Reduces Stress

Being outside, around plants can help minimize feelings of stress, anxiety and depression, and organic gardening achieves this in an inspiring way. A study in the Netherlands indicated that a group who gardened after completing a stressful task  showed lower levels of the stress hormone cortisol than a second group who read indoors, after completing the same task. Gardening helps reduce the risk of heart disease and high blood pressure, and can even reduce your risk of having a stroke. Plus, direct contact with sunlight increases vitamin D and calcium levels, which builds stronger bones and immune system, and has also been shown to improve mood. In one study, patients recovering from gall bladder surgery in a room with a view of nature recovered faster than those whose window looked out a brick wall.

 

 

Aerobic Exercise

When you bend, stretch, and lift to amend soil, turn over your compost, or plant new seedlings, your cardiovascular system is worked and major muscle groups are strengthened. Gardening also helps ease chronic pain and joint stiffness, and improves range of motion. According to the Centers for Disease Control and Prevention, just one hour of light gardening can burn up to 330 calories - more than lifting weights for the same amount of time. The National Institute of health suggests 30-45 minutes of gardening, 3-5 times a week as part of a good exercise strategy.

 

Increases Patience and Compassion

Scientific research suggests that those who spend time around plants have more compassion for other people. This means they’re more likely to try to help others, and often have more positive, meaningful relationships. Simply being outside in a green space, increases your compassion for nature which in turn builds empathy for others who share that with you. Caring for plants is the ultimate lesson in patience - an often slow process, contingent on factors beyond our control like sunlight and temperature. Gardening develops a deeper sense of timing and rhythm as you learn to work with the seasons and outdoor environment, instead of attempting to overpower them through human technology.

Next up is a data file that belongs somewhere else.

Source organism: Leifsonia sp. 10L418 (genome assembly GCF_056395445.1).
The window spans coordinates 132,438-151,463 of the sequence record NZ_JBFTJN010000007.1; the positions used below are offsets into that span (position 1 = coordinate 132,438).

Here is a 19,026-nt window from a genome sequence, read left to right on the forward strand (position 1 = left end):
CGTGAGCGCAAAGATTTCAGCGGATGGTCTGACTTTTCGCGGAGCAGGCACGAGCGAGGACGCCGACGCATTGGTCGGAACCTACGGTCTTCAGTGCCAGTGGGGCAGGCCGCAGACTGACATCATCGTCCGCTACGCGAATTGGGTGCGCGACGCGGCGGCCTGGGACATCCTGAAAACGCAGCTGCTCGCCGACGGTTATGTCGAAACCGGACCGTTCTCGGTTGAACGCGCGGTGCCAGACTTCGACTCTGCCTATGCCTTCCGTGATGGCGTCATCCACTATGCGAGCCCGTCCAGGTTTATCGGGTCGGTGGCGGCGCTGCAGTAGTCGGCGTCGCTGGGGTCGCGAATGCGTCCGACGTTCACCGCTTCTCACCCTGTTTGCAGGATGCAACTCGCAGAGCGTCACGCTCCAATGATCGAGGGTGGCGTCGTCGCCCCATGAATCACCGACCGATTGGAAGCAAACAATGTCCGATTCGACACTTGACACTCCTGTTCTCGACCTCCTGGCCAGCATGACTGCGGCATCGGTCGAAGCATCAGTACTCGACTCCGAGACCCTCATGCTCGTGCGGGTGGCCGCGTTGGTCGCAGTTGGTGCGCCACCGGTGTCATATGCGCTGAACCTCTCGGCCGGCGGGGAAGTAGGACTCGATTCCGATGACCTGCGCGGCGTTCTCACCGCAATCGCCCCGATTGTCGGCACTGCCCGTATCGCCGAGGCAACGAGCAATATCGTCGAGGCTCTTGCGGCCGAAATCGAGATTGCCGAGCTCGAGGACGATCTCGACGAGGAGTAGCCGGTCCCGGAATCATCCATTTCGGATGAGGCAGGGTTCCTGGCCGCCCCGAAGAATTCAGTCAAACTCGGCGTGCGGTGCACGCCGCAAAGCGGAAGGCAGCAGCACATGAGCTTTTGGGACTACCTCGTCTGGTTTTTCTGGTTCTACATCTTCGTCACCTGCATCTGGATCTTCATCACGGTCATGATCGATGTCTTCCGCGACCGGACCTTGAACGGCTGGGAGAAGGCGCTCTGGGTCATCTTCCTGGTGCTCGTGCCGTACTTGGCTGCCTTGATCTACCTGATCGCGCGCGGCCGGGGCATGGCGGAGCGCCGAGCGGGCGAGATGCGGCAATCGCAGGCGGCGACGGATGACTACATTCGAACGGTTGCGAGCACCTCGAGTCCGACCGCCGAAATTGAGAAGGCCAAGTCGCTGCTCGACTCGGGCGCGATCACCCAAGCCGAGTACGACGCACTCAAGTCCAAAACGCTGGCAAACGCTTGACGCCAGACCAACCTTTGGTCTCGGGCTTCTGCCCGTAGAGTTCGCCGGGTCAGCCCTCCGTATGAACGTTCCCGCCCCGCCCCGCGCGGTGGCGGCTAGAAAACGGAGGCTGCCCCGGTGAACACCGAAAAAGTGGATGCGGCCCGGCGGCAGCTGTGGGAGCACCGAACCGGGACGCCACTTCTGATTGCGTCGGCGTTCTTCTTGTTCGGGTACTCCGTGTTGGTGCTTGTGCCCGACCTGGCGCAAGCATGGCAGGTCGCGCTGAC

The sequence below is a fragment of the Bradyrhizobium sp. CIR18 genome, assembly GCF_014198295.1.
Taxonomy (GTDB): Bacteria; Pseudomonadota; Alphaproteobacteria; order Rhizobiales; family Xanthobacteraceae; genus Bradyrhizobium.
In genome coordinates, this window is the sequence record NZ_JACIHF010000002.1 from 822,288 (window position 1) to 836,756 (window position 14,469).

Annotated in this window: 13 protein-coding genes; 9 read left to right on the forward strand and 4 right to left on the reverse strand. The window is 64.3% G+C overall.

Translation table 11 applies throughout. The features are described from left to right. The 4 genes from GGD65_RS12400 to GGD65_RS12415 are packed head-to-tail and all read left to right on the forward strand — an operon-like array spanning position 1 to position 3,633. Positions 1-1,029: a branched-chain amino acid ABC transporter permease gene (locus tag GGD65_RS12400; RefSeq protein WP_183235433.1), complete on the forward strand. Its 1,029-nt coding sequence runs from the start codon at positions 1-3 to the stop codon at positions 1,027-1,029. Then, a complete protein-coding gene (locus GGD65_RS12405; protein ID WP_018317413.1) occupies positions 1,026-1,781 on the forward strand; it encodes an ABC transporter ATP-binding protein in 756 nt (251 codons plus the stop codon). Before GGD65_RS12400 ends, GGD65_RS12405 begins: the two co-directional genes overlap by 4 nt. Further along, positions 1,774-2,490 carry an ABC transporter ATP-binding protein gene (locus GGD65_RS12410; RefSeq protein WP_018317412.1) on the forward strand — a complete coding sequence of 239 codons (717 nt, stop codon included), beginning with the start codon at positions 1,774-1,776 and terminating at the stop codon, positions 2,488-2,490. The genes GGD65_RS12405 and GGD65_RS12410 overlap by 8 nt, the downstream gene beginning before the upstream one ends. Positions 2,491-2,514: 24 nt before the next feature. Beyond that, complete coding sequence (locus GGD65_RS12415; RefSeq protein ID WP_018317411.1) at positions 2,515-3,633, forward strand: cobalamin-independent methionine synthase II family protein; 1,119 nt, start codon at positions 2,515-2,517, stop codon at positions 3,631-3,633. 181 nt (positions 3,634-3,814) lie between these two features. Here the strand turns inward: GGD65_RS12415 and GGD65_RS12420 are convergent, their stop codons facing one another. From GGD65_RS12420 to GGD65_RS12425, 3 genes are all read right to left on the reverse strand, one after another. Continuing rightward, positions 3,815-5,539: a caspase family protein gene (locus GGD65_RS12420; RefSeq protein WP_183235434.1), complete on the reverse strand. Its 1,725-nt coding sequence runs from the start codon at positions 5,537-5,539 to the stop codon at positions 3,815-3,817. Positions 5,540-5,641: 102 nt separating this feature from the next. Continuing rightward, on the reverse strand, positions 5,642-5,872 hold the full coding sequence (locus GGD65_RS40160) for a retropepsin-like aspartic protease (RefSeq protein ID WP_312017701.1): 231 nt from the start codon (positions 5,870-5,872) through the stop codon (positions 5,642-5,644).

Lowers Risk of Dementia

Two different studies have shown that the exercise tied to gardening can help decrease the risk of developing dementia. In one study, a group of older adults who gardened during the 16 year period of the study, showed as much as 47% lower risk of dementia than a control group of peers that didn’t garden.

 

 

Strengthens Immune System

Research indicates that children who are exposed to soil in early childhood develop healthier, stronger immune systems compared to children who are kept in a more sterile environment. Besides having more fun outside playing in the dirt, these kids also tend to have a lower rate of asthma, eczema and allergies later in life. Some studies even suggest that inhaling the beneficial, soil dwelling  M. vaccae bacteria, while digging in soil, or even being outdoors, can increase serotonin levels, and reduce anxiety.